Water is one of the most important things to us here on Planet Earth. Not only does it support life in many forms, but it is also instrumental to our environment in a number of distinct ways. However, when it comes to the proper care of your septic system, water can quickly become the enemy if you don’t understand the role it plays in proper sewage treatment. Excessive water can cause your septic system to fail.
How It Works
A typical septic system has three primary parts, which include the septic tank, the drainfield and the soil. The purpose of the tank is to separate the solid waste from the wastewater, store that waste and then partially decompose it as much as possible. The liquid wastewater, which comes from your laundry, kitchen, bath and toilet, flows into the tank and can stay there for as long as 24-hours before passing on into the drainfield.
This 24-hour time period, which is known as “retention” time, is necessary to allow the solids to properly separate from the liquids in a “sludge” layer and allow lighter particles to float to the top in a “scum” layer. This process works to prevent the drainfield from becoming clogged.
However, if too much water flows into the system from excessive use, the soil under the septic system will not be able absorb all of the water that is used in the home and the rush of wastewater won’t provide enough retention time for the sludge and scum layers to separate. Water conservation is key to prevent the risk of this type of system failure.
Septic System Water Conservation
Getting your family to reduce the amount of water used might sound like a daunting task, but with a little bit of education, preventative maintenance, the installation of a few basic tools and determination on your part, it will all soon become second nature.
Step One – Fix ALL leaks in your home immediately: a slow-dripping faucet can waste as much as 70 gallons of water per year.
Tip: Check for a toilet leak by adding a few drops of food coloring to the tank. Watch to see if the color appears in the bowl. Leaky toilets can waste over 50 gallons of water a day!
Step Two – Install water-saving shower heads, taps and toilets, which can save as much as 12 gallons, 5 gallons and up to 25 gallons respectively, per person each day.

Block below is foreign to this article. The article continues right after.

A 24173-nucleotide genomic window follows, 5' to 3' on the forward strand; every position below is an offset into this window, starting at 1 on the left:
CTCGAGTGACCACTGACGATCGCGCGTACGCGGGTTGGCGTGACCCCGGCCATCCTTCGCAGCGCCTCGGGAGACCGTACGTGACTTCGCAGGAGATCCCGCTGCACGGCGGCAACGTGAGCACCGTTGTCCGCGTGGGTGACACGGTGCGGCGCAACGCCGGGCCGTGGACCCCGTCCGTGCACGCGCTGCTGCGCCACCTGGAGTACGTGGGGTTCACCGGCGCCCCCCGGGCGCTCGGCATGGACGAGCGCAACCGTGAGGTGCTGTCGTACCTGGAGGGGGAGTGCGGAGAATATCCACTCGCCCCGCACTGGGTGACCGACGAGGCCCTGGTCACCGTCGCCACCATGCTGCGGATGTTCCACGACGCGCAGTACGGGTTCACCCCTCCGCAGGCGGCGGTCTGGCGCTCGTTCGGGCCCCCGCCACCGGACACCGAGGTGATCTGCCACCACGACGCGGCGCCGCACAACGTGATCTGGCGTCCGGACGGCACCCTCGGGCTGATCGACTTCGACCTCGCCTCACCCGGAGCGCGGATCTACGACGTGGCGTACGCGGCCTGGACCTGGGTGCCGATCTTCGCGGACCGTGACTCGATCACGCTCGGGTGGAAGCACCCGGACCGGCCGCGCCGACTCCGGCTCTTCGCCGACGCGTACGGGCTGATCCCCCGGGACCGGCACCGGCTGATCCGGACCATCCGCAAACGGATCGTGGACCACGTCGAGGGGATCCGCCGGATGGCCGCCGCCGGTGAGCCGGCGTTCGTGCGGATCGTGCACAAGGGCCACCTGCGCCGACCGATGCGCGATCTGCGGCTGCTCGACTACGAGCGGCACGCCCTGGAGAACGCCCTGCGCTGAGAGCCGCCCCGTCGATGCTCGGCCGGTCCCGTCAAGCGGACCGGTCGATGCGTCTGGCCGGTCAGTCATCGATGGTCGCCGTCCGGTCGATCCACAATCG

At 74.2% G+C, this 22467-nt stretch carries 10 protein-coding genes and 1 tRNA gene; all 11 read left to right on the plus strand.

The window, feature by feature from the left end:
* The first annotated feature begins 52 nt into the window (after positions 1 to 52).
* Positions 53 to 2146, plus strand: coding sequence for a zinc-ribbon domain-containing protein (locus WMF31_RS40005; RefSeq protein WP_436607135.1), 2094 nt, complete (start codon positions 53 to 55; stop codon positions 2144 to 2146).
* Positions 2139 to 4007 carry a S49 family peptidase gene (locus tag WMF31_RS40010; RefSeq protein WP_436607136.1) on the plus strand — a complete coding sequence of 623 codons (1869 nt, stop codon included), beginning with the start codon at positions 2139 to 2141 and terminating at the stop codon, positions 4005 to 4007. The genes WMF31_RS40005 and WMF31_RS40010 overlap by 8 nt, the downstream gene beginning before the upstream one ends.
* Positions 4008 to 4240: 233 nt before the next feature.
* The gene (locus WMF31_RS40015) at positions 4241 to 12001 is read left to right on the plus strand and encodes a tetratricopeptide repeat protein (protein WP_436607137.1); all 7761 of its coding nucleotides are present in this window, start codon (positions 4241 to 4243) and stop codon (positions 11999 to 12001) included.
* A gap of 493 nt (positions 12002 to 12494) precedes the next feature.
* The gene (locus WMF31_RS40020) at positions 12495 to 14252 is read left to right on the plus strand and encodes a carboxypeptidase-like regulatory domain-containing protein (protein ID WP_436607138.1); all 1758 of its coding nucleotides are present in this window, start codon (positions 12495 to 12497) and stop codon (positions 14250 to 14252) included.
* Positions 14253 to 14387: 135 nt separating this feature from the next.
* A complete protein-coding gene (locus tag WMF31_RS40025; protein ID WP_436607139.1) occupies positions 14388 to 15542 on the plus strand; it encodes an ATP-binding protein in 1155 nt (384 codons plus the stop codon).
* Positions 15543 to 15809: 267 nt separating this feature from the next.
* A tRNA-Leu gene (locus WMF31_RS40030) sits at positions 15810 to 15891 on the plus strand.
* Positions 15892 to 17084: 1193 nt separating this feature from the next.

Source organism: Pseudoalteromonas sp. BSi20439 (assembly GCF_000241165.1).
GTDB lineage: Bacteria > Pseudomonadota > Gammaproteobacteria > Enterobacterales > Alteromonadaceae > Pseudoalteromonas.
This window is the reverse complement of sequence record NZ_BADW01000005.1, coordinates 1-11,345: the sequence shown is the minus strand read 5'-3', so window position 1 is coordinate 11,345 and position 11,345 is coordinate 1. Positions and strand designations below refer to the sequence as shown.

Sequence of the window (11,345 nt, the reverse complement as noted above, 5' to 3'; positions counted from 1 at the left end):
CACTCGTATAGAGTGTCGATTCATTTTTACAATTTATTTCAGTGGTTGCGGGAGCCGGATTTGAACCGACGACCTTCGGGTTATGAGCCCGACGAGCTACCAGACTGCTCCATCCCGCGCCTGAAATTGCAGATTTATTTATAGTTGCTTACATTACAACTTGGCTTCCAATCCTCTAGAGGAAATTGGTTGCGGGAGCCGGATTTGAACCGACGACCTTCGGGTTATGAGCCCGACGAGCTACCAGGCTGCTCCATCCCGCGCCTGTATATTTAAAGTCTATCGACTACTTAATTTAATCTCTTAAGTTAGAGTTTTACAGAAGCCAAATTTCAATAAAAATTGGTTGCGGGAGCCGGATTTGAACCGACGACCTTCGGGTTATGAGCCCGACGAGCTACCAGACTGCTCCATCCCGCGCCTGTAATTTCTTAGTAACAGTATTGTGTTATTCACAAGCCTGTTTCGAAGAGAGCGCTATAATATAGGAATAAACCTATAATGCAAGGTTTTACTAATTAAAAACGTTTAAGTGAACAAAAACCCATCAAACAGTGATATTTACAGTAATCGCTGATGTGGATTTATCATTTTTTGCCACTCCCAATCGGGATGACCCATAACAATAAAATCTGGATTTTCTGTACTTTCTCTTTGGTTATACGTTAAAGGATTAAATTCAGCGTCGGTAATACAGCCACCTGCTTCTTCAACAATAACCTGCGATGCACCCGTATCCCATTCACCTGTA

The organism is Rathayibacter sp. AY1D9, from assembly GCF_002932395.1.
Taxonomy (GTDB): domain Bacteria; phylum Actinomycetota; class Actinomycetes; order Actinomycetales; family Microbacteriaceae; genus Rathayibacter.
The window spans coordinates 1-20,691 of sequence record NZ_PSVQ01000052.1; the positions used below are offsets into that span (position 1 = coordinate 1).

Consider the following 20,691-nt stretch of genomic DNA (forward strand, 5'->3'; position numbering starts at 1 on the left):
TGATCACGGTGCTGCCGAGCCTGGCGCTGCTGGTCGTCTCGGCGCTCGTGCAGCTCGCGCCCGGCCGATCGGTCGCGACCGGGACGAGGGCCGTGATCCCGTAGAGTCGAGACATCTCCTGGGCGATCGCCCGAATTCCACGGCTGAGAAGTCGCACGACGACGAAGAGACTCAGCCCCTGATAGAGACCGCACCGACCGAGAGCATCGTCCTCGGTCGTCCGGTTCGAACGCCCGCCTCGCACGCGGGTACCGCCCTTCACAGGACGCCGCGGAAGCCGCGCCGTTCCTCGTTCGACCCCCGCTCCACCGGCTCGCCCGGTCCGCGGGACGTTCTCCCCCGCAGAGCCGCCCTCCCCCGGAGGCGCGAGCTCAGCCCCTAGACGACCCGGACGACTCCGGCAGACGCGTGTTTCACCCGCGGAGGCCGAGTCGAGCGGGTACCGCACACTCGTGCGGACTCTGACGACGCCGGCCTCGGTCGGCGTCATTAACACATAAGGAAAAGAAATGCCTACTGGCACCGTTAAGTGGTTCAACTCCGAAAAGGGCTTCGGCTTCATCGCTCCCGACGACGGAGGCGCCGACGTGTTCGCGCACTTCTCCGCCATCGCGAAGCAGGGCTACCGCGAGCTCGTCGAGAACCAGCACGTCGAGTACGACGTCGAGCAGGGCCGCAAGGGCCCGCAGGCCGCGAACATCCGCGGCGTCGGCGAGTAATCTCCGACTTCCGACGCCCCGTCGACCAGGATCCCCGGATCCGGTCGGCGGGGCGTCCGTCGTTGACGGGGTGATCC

Tip: If you can’t afford to replace your toilets, add a displacement device to your tank, which can save you between 3-25 gallons per person each day.
Step Three – Change the way you do laundry: only do a full load, which will save 20 gallons of water per load, and never use your washing machine and dishwasher at the same time.
Tip: Instead of washing 4 loads of laundry on a Saturday, try spreading out your laundry over a 2-3 day period, only doing 1 or 2 loads each day.
Step Four – Plan ahead: if you are having a party or expecting guests, reduce your water usage a few days before they arrive for adequate septic system water conservation.
Tip: Keep a pitcher of drinking water in the refrigerator to save water wasted by letting the tap run while waiting for the water to get cold.
Step Five – Divert other waste water from your septic system, such as roof drains, as well as water from hot tubs and water softeners.
Tip: Speak to your All-Clear technician about creating a drywell for your water softener system, which is required by Massachusetts law.
When Should I Call a Professional?
Odors, wet spots, standing liquid and even sewage could surface or appear in the area of your drainfield. Fixtures will drain slowly, you might hear gurgling sounds in your pipes and your plumbing could backup. If any of these conditions occur, you should call a professional septic service to address these issues before they worsen.
Call Septic Preservation Services for a professional consultation and evaluation of your current septic system. Additional features and upgrades can be added, such as effluent filters and drywells, which can enhance the performance of your septic system and keep it running effectively and efficiently. Contact us at 877-378-4279 and make sure to ask about our Preventative Maintenance Program, which is available for all types of septic systems.We are also available 24/7 in the event of emergency septic system services.
Visit www.septicpreservation.com for more information.